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I’ve recently returned from 2 weeks’ holiday at Disney in Orlando. Courtesy of having an 11 year old daughter it meant the majority of that time was spent in the theme and water parks, it’s now time however to reflect on the digital experience.
I’m sure everyone who witnesses the special effects found on some of the attractions such as Virtual and Augmented reality and 3D/4D are completely blown away by the experience. Universal’s Harry Potter and the Forbidden Journey, Race Through New York, Minions and Disney’s Mission Space, Soarin, Avatar Flight of Passage, It’s a Bugs Life, were just a few of our family favourites.
However, despite the fantastic attractions, I found myself looking deeper into the technology and digital experience which was offered throughout the experience from booking the holiday, during the visit, to checking out and what may follow.
I don’t think I’ve ever been as completely immersed and reliant on a digital experience. I am reflecting on the technology in use, and what it gives to the consumer, park operators, and most importantly how the technology can be applied in ‘real life’ and the different sectors we are more likely to come across.
The Technology in play
Mobile Apps and websites
As you would expect there were multiple mobile applications and websites to enhance the customer experience. Once registered and linked to a valid ticket this enabled customers to start planning their holiday well in advance, and in particular start to reserve fast track access to the more popular attractions. The apps allowed consumers to put mobile orders in for the park food outlets. Once on the park the apps provided interactive maps, showing where you were on the park and a site map in relation to the attraction you were looking for. Current wait times were also shown on the app. If you purchased photo packages these were linked to the app also, with any photograph uploaded within 24 hours.
Tickets and Biometrics
Customers are issued with a ticket, in our case Universals’ tickets used a bar code for park access and then a subsequent card for Express Access. Our Disney cards utilised QRID codes. When you first access the parks you enrol onto a Biometrics system, scanning your fingerprint, and have a photo taken. All subsequent visits require you to present the ticket and use the same finger to access the park. This information is then linked to the ticket and the aforementioned apps and websites.
If you have booked a fast track, the cards validate your access, in some cases there would be a staff member scanning your ticket, or in others presenting the card to the reader at the start of the queue, presumably using NFC/RFID technology. If you aren’t there at the right time, or don’t have a fast pass for the attraction admission would then be at the discretion of the staff manning the access points. For some of the more exhilarating attractions where you can’t take anything onto the ride such as Universal’s Incredible Hulk and Rocket, biometrics are also used for other applications such as securing lockers.
Even more innovative was the use of wearables. Disney offer the MagicBand 2, which can serve as a park entry ticket, FastPass+, payment system and even hotel room key. This effectively meant this was all you needed to take with you if you were staying in a Disney resort and only planning on visiting their attractions.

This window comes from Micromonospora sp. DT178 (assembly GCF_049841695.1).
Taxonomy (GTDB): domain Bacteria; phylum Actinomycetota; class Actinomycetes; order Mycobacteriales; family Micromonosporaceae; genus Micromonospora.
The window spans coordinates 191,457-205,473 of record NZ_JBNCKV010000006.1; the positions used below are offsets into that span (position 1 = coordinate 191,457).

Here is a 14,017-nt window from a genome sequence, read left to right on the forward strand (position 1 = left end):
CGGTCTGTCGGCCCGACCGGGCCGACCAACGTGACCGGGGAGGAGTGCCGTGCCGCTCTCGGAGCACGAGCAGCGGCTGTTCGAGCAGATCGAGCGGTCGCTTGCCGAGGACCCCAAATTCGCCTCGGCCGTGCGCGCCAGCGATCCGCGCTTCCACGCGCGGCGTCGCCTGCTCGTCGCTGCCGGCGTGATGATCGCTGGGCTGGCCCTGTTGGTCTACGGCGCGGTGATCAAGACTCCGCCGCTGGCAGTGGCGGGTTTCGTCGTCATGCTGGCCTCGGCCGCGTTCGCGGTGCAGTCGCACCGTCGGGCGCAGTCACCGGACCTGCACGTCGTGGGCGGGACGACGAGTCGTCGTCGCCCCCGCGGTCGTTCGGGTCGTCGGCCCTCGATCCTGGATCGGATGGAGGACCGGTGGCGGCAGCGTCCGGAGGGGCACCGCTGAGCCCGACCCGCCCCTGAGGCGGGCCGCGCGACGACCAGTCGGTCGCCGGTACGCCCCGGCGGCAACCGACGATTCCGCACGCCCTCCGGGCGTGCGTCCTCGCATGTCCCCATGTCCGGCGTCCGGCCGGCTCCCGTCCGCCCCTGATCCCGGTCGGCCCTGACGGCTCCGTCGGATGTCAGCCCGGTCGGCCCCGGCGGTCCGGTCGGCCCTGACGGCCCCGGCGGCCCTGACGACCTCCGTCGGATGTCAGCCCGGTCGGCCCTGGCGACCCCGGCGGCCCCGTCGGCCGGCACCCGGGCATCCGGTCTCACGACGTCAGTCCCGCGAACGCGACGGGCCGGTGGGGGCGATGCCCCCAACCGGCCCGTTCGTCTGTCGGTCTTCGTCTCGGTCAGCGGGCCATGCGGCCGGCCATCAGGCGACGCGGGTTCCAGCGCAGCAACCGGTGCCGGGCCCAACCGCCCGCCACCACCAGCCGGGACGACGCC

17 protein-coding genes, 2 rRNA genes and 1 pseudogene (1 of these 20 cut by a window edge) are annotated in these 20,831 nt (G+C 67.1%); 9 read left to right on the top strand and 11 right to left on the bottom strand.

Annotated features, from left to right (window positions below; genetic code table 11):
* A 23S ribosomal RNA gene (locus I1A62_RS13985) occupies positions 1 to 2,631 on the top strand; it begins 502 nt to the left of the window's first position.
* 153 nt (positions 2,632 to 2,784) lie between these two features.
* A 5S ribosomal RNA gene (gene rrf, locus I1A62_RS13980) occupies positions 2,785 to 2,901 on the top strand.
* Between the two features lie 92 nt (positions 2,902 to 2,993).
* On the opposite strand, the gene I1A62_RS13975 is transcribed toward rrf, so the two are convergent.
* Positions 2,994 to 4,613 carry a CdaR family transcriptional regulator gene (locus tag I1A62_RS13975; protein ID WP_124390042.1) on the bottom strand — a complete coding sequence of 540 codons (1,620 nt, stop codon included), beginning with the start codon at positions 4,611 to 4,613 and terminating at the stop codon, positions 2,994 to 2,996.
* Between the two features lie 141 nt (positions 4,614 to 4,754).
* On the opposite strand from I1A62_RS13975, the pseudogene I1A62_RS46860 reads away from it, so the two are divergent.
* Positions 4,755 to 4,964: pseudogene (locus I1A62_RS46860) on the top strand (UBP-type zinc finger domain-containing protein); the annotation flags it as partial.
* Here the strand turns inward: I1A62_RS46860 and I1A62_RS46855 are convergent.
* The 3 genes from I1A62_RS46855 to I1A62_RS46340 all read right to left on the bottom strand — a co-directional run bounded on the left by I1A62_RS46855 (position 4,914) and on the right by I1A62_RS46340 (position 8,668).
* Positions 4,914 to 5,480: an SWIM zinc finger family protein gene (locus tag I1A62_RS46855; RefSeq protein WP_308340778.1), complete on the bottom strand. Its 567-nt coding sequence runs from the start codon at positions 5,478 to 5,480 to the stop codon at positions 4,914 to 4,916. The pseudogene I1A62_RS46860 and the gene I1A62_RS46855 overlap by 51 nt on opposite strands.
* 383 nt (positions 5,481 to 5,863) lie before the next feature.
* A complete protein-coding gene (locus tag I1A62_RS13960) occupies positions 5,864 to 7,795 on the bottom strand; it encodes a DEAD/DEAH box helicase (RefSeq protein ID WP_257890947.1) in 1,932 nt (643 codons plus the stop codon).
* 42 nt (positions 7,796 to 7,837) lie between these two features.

Universals Volcano Bay issues all customers with a ‘Tapu Tapu’ on entry. There are also wrist wearables. The primary use is to check into an attraction and through the device you are notified what time to return to the queue, it can be used to trigger water jets, light effects and other surprises around the park.
It can also be linked to your payment cards to enable you to purchase anything from the outlets on site. The park operators multicast messages if the attractions are to be temporarily closed due to imminent storms (quite frequent during our visit), and again when they were about to open again.
Disney Magic Band being used to access attractions.
Universals Tapu Tapu being linked to payment systems through the app.
All the parks we visited offered free WiFi and were very well connected.
Benefits to the customers’ experience
It’s 25 years since I last visited Orlando and for me personally when I get a couple of weeks off work I prefer it to be an altogether more relaxing experience. Having said that the digital experience offered can make the visit and experience much more enjoyable providing you are willing to put a bit more effort into it, especially at the planning stage. Being able to book fast track tickets for the attractions you most want to experience means you can hopefully avoid some of the long queues if you haven’t taken that route.
The earlier you do this the better, we missed out on a few of the most popular attractions by leaving this until we arrived and then not wanting to stand in a queue for a couple of hours. The apps obviously show the waiting times and I’m sure these may also be better if you visit at the start or end of the day, or are able to visit outside peak holiday times. The local schools were re-opening just as we were coming home.